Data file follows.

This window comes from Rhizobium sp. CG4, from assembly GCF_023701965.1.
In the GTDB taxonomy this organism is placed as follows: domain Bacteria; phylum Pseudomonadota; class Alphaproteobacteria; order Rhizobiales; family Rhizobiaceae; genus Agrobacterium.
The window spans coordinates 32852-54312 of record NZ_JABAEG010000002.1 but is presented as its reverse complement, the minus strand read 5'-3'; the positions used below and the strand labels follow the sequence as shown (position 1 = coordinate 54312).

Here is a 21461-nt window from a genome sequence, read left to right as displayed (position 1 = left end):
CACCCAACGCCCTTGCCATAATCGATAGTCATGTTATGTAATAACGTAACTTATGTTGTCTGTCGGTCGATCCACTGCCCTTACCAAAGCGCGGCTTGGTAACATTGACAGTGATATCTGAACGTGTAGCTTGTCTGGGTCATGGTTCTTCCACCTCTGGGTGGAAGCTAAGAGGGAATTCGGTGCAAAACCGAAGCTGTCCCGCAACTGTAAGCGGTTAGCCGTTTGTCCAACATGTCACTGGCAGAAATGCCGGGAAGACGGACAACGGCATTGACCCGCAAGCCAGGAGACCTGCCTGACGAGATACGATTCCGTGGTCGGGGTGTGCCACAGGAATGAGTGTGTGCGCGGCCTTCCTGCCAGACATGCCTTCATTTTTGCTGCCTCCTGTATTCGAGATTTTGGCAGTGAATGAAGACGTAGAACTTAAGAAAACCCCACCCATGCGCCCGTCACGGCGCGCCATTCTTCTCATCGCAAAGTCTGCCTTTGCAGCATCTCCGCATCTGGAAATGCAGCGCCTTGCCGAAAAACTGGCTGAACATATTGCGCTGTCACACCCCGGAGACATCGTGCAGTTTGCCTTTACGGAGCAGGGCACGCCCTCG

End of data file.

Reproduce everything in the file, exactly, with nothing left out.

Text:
This window comes from Rhizobium sp. CG4, from assembly GCF_023701965.1.
In the GTDB taxonomy this organism is placed as follows: domain Bacteria; phylum Pseudomonadota; class Alphaproteobacteria; order Rhizobiales; family Rhizobiaceae; genus Agrobacterium.
The window spans coordinates 32852-54312 of record NZ_JABAEG010000002.1 but is presented as its reverse complement, the minus strand read 5'-3'; the positions used below and the strand labels follow the sequence as shown (position 1 = coordinate 54312).

Here is a 21461-nt window from a genome sequence, read left to right as displayed (position 1 = left end):
CACCCAACGCCCTTGCCATAATCGATAGTCATGTTATGTAATAACGTAACTTATGTTGTCTGTCGGTCGATCCACTGCCCTTACCAAAGCGCGGCTTGGTAACATTGACAGTGATATCTGAACGTGTAGCTTGTCTGGGTCATGGTTCTTCCACCTCTGGGTGGAAGCTAAGAGGGAATTCGGTGCAAAACCGAAGCTGTCCCGCAACTGTAAGCGGTTAGCCGTTTGTCCAACATGTCACTGGCAGAAATGCCGGGAAGACGGACAACGGCATTGACCCGCAAGCCAGGAGACCTGCCTGACGAGATACGATTCCGTGGTCGGGGTGTGCCACAGGAATGAGTGTGTGCGCGGCCTTCCTGCCAGACATGCCTTCATTTTTGCTGCCTCCTGTATTCGAGATTTTGGCAGTGAATGAAGACGTAGAACTTAAGAAAACCCCACCCATGCGCCCGTCACGGCGCGCCATTCTTCTCATCGCAAAGTCTGCCTTTGCAGCATCTCCGCATCTGGAAATGCAGCGCCTTGCCGAAAAACTGGCTGAACATATTGCGCTGTCACACCCCGGAGACATCGTGCAGTTTGCCTTTACGGAGCAGGGCACGCCCTCG